Lambe’s HR and Wellbeing Manager, Shane Kiely, explains their vision; ‘We currently employ around 600 people and want to recruit 10% of our workforce with people who are experiencing homelessness. People committed to changing their lives can excel when given a chance; with the right support these candidates can be extremely loyal and worth their weight in gold’.


We consistently receive feedback from our Partner businesses telling us how reliable these new employees are. Having been through tough times, these individuals have real resilience to offer and challenge the preconceptions some of their colleagues might have had.


This is obviously not exclusive to individuals who have experienced homelessness. Diversity can be represented in many ways. Aside from diversity of race, ethnicity and religion and others, it comes from diversity of life experience. Individuals who have been through the prison system have much to offer. Timpson’s are a shining light with more than 10% of their workforce having been through the prison system.


Creating a diverse workforce is a good for everyone involved. An organisation with a diverse workforce can draw on its wealth of experience to respond to challenges that arise. You are doing everything you can to future-proof your business by building your workforce that mirrors the real community of the West Midlands. An organisation with a diverse workforce embeds itself in its local community by developing the skills and experience of its employees. In turn, these responsible employers are, by default, building the capacity of the West Midland’s workforce.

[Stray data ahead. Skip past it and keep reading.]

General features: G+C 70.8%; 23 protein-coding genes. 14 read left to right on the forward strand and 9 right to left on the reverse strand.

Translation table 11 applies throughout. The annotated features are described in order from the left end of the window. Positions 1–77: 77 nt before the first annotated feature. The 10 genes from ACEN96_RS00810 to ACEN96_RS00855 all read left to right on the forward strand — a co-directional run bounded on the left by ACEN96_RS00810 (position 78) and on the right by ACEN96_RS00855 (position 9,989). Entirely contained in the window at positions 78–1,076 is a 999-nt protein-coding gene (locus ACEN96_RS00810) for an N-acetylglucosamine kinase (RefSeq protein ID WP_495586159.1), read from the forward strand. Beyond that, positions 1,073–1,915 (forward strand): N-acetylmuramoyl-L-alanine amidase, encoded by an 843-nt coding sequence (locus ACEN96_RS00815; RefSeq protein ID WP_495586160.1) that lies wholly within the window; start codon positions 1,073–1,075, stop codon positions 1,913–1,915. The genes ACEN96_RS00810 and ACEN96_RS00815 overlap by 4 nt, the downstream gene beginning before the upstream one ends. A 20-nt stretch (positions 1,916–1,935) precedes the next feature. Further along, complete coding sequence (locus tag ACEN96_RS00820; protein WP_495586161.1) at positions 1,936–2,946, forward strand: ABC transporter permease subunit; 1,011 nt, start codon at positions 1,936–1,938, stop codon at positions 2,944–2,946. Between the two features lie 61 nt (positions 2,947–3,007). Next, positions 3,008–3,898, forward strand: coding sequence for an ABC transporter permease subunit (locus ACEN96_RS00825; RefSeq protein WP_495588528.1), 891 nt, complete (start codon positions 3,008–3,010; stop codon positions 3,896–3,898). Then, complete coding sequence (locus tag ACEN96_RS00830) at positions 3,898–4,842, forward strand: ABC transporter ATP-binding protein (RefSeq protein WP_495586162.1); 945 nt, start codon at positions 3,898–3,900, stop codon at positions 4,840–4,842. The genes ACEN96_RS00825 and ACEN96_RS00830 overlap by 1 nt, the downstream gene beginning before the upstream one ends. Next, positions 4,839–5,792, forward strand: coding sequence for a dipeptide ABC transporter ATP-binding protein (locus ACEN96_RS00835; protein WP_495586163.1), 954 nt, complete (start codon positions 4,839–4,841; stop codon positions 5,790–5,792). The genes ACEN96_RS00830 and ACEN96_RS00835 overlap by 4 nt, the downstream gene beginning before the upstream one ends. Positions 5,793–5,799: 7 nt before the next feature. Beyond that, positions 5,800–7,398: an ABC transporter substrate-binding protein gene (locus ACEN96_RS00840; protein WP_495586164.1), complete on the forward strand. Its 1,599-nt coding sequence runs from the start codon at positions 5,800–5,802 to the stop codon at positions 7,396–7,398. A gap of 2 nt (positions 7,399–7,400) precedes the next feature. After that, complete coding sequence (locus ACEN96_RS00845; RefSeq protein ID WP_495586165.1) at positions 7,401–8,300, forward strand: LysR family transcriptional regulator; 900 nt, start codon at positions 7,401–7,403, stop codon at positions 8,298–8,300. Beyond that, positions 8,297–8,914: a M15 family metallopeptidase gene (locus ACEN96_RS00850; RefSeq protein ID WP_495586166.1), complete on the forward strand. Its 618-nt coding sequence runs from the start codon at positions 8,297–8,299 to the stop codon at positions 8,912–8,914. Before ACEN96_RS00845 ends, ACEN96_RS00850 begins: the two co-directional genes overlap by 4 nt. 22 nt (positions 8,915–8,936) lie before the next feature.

So this is your opportunity to challenge how things are. After the world has been turned on its head over the last 18 months, it has made us realise it is possible to make good change happen. If you’re committed to play your part, as an employer, you hold real power in your hands. Your next hires are out there, but you’ll probably find them in the most unexpected of places.


About Christy Acton

Christy has worked in a range of not-for-profit roles in the West Midlands over the last 15 years. He worked in neighbourhood community roles for Midland Heart, Birmingham City Council, Housing Plus and Father Hudson’s Care.

In 2012 Christy worked as the CEO of All Saints Action Network, a social enterprise driving neighbourhood change in Wolverhampton. As part of this role, Christy participated in the Goldman Sachs 10,000 small businesses programme at Aston Business School.

In his role at Father Hudson’s Care, Christy was responsible for setting up and overseeing the management of a night shelter in Digbeth in Birmingham.  Between 2017 and 2020 he learned that a good proportion of the individuals coming off the streets were ready and capable of securing and sustaining a stable job. He also learned there are businesses in Birmingham who want to take part in reducing homelessness by providing a job. This is where the Standing Tall story started.

Connect with Christy